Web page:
There is no question that the emotional nature of the issue is driving zero tolerance in the market.  Nobody wants to be associated with the atrocities in the DRC and rightly so.  But this zero tolerance is pushing company processes toward unreasonable standards.  One particular situation I dealt with involved having to determine and convince parties after an audit that the individual atoms in a particular product were conflict free.  That is not reasonable.

These audits – critical linchpins for credibility in conflict minerals processes – push towards absolute certainty and drive companies to attempt to develop management systems to manage to the atomic level.  That is not reasonable or achievable.  It is important to understand reasonable assurance in contrast to absolute certainty, a company’s desire to pass an audit, and what that audit means in the overall business context relative to customer demands and contractual requirements.  A level of audit specificity of absolute assurance is therefore driving management system development costs and expectations to a very unreasonable level.

With that I will conclude my opening comments.

Response to SEC question on Independent Private Sector Audit

It is important to start off with a clarification of what we are talking about here.  In a number of conversations I have had, there is a great deal of confusion as to what it is we are auditing and where does the audit fall in the process.  We have CFS audits which is part of this process, we are talking about some audits within ITRI and the chain from the mouth of the mine to the smelter, other audits are now being discussed in the recently announced private-public partnership and then there is the audit within the conflict minerals report.  It is important to recognize that and clarify that the discussion today is of the audit of the conflict minerals report – a singular element of the process.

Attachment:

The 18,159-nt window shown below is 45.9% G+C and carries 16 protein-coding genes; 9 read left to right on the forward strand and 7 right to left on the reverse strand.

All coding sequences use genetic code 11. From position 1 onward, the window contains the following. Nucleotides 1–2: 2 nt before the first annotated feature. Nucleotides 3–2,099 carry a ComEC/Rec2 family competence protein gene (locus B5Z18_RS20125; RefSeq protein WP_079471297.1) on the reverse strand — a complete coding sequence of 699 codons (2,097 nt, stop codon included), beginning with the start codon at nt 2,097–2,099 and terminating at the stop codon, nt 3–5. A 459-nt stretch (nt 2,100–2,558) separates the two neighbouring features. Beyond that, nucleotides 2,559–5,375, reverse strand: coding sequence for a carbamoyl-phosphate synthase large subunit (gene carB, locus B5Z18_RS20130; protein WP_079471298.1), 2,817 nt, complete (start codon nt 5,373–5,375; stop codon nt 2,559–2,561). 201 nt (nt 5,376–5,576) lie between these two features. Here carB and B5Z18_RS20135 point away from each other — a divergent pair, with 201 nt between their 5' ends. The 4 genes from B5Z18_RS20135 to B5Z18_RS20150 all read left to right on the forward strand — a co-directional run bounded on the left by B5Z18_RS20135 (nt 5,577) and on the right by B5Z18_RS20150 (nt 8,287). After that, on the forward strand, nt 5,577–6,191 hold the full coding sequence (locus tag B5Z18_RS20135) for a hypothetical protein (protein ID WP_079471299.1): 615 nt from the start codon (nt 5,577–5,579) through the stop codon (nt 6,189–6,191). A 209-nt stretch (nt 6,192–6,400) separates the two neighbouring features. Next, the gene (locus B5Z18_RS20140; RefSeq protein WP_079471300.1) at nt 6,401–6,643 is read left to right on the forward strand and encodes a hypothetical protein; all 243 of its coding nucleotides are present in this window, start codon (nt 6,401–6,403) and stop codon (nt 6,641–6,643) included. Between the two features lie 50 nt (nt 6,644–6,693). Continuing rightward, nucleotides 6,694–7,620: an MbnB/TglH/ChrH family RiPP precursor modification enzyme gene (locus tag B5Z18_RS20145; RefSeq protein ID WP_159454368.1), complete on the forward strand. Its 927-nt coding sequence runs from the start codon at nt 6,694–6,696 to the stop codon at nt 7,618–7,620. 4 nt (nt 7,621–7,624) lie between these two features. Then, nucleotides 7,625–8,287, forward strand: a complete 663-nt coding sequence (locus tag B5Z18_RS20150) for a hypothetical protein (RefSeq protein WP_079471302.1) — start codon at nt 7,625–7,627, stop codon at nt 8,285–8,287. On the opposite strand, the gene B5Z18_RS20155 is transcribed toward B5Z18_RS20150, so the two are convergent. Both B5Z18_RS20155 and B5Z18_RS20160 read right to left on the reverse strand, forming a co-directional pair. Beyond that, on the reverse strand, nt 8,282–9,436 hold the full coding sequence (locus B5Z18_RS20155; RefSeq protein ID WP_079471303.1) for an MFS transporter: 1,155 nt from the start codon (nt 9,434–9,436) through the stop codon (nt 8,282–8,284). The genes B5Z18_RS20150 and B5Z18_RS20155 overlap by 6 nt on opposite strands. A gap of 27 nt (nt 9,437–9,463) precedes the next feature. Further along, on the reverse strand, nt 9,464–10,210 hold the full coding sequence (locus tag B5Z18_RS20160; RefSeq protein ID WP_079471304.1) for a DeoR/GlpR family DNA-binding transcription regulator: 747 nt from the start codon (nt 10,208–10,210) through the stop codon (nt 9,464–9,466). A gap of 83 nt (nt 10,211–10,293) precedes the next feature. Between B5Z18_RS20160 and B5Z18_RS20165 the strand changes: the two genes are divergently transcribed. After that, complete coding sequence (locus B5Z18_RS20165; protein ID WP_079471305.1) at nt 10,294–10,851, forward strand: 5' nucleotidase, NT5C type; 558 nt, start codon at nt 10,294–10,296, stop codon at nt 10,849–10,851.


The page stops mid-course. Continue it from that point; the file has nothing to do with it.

It is our view that the conflict minerals report audit is a management systems audit; it is not an audit more related to the outcome or the results.  It is about assessing the existence of the processes, how well they are implemented and communicated throughout the organization, whether or not the data for making decisions exists – and is used – throughout the organizations and then made available not only within the organization but also through the supply chain.  We view it – coming from the traditional EHS management system approach – as what we call a management systems audit.  Therefore for us, the content of the report is that element.

Response to SEC question on Performance Audit Standards for the Independent Private Sector Audit

We are not CPAs but we have been doing environmental management systems audits for 25 years and are quite familiar with audit standards.  We began taking a detailed look at Yellow Book as soon as we were aware of the passage of the law.  Relative to traditional EHS auditors/standards – what are the gaps and differences and whether or not as practitioners we would be able to support these efforts.  And there is a difference.  Where we came down to is performance audits: in our discussions with clients we landed on performance audits as what we think seems to make sense.

You are correct  – we do believe that the competitive market would be opened up quite widely if this was not limited to CPAs having to perform that particular element of implementation.

Response to SEC question on Need for a Specific Audit Standard

We struggled at times in developing proposals for companies who requested this of us.  We have our audit process that we believe is correct, would meet 1502 and would be aligned with the current proposed regulations as well, but whether that is what the final standards would be, certainly we don’t know yet.  If there are substantive changes in that, that will obviously impact scope and cost.